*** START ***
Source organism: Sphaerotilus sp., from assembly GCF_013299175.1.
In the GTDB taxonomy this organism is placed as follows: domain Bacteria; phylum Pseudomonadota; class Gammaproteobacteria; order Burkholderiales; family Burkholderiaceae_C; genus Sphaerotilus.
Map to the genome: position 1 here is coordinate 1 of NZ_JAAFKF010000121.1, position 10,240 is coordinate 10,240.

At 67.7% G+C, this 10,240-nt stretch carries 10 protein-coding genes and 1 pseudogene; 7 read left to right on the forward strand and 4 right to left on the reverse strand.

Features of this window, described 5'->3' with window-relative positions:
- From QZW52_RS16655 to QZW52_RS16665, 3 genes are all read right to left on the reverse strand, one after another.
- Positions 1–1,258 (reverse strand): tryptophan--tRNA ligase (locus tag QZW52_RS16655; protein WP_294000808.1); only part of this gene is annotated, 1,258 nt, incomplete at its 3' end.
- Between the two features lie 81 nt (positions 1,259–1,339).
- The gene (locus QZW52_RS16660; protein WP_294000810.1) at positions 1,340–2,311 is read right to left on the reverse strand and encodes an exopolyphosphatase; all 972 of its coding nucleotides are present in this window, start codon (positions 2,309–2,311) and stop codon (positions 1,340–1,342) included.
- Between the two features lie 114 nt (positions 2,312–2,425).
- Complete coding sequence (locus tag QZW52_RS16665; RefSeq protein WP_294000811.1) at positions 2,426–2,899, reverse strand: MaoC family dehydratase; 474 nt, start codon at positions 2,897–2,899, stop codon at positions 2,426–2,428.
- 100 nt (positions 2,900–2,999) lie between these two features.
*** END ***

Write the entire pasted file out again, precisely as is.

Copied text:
Source organism: Sphaerotilus sp., from assembly GCF_013299175.1.
In the GTDB taxonomy this organism is placed as follows: domain Bacteria; phylum Pseudomonadota; class Gammaproteobacteria; order Burkholderiales; family Burkholderiaceae_C; genus Sphaerotilus.
Map to the genome: position 1 here is coordinate 1 of NZ_JAAFKF010000121.1, position 10,240 is coordinate 10,240.

At 67.7% G+C, this 10,240-nt stretch carries 10 protein-coding genes and 1 pseudogene; 7 read left to right on the forward strand and 4 right to left on the reverse strand.

Features of this window, described 5'->3' with window-relative positions:
- From QZW52_RS16655 to QZW52_RS16665, 3 genes are all read right to left on the reverse strand, one after another.
- Positions 1–1,258 (reverse strand): tryptophan--tRNA ligase (locus tag QZW52_RS16655; protein WP_294000808.1); only part of this gene is annotated, 1,258 nt, incomplete at its 3' end.
- Between the two features lie 81 nt (positions 1,259–1,339).
- The gene (locus QZW52_RS16660; protein WP_294000810.1) at positions 1,340–2,311 is read right to left on the reverse strand and encodes an exopolyphosphatase; all 972 of its coding nucleotides are present in this window, start codon (positions 2,309–2,311) and stop codon (positions 1,340–1,342) included.
- Between the two features lie 114 nt (positions 2,312–2,425).
- Complete coding sequence (locus tag QZW52_RS16665; RefSeq protein WP_294000811.1) at positions 2,426–2,899, reverse strand: MaoC family dehydratase; 474 nt, start codon at positions 2,897–2,899, stop codon at positions 2,426–2,428.
- 100 nt (positions 2,900–2,999) lie between these two features.